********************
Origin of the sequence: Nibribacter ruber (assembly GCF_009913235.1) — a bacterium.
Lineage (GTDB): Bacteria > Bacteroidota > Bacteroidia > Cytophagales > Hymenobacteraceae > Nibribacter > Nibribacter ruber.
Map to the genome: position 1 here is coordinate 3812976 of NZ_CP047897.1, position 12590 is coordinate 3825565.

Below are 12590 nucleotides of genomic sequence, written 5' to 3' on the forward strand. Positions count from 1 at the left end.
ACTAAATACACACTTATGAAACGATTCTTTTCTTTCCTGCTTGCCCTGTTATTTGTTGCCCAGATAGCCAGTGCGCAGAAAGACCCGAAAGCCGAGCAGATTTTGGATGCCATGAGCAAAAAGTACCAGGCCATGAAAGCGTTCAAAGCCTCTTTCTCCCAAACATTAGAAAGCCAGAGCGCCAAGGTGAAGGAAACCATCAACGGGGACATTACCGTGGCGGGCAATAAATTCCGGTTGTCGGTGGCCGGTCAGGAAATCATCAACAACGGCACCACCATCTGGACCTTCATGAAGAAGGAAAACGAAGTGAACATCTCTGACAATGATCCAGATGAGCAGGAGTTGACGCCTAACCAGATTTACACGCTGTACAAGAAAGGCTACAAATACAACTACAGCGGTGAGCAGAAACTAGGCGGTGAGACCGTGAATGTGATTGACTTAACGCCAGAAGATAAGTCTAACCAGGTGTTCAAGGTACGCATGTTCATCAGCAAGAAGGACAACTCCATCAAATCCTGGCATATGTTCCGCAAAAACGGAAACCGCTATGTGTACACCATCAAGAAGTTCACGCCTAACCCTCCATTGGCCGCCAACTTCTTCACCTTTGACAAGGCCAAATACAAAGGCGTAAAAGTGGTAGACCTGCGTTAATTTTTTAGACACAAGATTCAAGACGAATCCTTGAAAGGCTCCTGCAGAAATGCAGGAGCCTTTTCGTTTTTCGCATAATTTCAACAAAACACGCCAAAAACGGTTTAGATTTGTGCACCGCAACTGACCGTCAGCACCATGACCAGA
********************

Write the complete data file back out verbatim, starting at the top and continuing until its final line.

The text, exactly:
Origin of the sequence: Nibribacter ruber (assembly GCF_009913235.1) — a bacterium.
Lineage (GTDB): Bacteria > Bacteroidota > Bacteroidia > Cytophagales > Hymenobacteraceae > Nibribacter > Nibribacter ruber.
Map to the genome: position 1 here is coordinate 3812976 of NZ_CP047897.1, position 12590 is coordinate 3825565.

Below are 12590 nucleotides of genomic sequence, written 5' to 3' on the forward strand. Positions count from 1 at the left end.
ACTAAATACACACTTATGAAACGATTCTTTTCTTTCCTGCTTGCCCTGTTATTTGTTGCCCAGATAGCCAGTGCGCAGAAAGACCCGAAAGCCGAGCAGATTTTGGATGCCATGAGCAAAAAGTACCAGGCCATGAAAGCGTTCAAAGCCTCTTTCTCCCAAACATTAGAAAGCCAGAGCGCCAAGGTGAAGGAAACCATCAACGGGGACATTACCGTGGCGGGCAATAAATTCCGGTTGTCGGTGGCCGGTCAGGAAATCATCAACAACGGCACCACCATCTGGACCTTCATGAAGAAGGAAAACGAAGTGAACATCTCTGACAATGATCCAGATGAGCAGGAGTTGACGCCTAACCAGATTTACACGCTGTACAAGAAAGGCTACAAATACAACTACAGCGGTGAGCAGAAACTAGGCGGTGAGACCGTGAATGTGATTGACTTAACGCCAGAAGATAAGTCTAACCAGGTGTTCAAGGTACGCATGTTCATCAGCAAGAAGGACAACTCCATCAAATCCTGGCATATGTTCCGCAAAAACGGAAACCGCTATGTGTACACCATCAAGAAGTTCACGCCTAACCCTCCATTGGCCGCCAACTTCTTCACCTTTGACAAGGCCAAATACAAAGGCGTAAAAGTGGTAGACCTGCGTTAATTTTTTAGACACAAGATTCAAGACGAATCCTTGAAAGGCTCCTGCAGAAATGCAGGAGCCTTTTCGTTTTTCGCATAATTTCAACAAAACACGCCAAAAACGGTTTAGATTTGTGCACCGCAACTGACCGTCAGCACCATGACCAGA